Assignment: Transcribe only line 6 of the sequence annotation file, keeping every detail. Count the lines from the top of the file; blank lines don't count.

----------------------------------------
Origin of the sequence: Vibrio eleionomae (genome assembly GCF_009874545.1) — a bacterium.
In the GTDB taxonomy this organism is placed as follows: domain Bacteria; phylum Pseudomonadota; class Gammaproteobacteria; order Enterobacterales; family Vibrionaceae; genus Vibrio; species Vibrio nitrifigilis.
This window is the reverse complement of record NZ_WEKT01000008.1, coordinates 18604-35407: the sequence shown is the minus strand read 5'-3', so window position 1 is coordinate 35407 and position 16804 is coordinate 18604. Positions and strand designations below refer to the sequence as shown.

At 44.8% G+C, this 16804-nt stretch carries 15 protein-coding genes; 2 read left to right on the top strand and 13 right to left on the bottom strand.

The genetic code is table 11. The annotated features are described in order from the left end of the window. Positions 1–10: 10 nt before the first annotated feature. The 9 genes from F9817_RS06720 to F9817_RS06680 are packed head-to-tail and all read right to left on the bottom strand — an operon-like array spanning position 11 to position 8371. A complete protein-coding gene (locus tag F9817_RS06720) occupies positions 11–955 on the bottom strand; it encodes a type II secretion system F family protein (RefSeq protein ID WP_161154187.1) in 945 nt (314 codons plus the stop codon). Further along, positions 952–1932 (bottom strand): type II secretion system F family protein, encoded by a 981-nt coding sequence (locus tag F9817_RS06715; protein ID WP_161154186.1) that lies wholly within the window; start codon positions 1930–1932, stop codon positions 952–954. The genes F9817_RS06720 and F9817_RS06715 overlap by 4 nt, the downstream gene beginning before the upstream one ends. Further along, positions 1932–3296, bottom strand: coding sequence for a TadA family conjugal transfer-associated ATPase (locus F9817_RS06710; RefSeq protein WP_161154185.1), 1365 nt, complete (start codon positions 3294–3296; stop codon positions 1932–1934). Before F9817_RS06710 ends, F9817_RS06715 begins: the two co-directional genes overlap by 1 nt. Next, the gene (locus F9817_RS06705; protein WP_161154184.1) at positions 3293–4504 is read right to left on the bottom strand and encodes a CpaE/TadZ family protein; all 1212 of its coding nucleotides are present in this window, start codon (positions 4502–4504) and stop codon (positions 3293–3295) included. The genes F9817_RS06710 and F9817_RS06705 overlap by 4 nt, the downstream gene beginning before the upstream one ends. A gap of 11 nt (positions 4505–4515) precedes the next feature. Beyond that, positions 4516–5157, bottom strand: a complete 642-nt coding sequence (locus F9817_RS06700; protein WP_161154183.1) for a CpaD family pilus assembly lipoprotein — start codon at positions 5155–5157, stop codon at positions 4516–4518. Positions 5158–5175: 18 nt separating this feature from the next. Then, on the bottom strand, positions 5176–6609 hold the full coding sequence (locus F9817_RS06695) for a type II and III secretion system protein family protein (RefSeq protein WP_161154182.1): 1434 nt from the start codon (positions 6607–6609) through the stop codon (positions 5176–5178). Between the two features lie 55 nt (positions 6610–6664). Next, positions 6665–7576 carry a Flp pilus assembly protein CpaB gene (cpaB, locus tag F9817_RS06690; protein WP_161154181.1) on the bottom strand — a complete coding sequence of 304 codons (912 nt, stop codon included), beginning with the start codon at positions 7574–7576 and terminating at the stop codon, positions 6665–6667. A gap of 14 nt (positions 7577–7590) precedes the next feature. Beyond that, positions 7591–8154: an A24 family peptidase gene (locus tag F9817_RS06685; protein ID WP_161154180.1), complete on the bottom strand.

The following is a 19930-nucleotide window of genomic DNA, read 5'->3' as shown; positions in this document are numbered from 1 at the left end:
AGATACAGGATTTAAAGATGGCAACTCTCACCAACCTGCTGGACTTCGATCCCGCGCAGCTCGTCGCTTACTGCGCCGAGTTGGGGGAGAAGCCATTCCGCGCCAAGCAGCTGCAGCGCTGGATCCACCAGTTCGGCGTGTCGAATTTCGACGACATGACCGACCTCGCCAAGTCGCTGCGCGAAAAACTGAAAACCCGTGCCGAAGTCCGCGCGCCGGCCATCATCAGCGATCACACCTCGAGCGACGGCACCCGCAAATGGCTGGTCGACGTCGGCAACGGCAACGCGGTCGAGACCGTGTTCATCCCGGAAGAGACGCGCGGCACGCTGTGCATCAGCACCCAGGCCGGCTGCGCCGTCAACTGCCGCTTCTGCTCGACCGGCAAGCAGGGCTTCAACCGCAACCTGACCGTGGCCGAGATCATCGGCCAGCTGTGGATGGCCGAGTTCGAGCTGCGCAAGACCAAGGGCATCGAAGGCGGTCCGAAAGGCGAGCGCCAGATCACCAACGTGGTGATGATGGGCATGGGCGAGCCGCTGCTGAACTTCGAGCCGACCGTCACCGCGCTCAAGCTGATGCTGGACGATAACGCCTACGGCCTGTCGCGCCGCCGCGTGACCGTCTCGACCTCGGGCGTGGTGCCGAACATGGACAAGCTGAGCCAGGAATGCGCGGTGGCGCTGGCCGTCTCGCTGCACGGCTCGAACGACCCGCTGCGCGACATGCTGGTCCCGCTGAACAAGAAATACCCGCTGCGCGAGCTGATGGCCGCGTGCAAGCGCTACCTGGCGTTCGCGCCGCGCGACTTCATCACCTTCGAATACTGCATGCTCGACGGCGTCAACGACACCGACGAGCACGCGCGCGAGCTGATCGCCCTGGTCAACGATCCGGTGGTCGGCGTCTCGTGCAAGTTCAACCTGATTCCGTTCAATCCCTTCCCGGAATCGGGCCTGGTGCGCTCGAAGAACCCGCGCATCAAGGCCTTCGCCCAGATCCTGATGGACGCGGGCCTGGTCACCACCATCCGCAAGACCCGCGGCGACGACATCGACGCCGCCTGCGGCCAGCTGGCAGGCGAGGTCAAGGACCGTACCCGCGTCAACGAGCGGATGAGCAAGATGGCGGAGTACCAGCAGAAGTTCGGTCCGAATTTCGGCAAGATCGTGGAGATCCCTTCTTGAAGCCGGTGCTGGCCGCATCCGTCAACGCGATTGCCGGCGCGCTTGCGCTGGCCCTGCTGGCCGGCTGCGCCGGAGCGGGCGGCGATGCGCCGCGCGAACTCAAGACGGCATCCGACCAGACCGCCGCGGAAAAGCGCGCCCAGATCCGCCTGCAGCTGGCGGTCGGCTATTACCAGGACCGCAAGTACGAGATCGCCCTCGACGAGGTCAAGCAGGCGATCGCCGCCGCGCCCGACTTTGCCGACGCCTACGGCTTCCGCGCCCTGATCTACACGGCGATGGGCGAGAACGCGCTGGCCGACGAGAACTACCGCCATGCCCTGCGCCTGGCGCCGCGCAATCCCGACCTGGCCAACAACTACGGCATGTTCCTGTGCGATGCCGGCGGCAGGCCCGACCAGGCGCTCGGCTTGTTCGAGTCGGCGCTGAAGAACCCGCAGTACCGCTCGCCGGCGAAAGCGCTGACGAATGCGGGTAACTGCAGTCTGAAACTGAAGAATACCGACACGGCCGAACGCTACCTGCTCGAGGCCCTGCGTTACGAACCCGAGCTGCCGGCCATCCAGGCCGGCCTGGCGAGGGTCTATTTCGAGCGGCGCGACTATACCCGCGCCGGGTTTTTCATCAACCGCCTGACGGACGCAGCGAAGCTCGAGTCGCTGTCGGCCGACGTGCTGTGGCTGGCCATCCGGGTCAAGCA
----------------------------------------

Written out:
The following is a 19930-nucleotide window of genomic DNA, read 5'->3' as shown; positions in this document are numbered from 1 at the left end: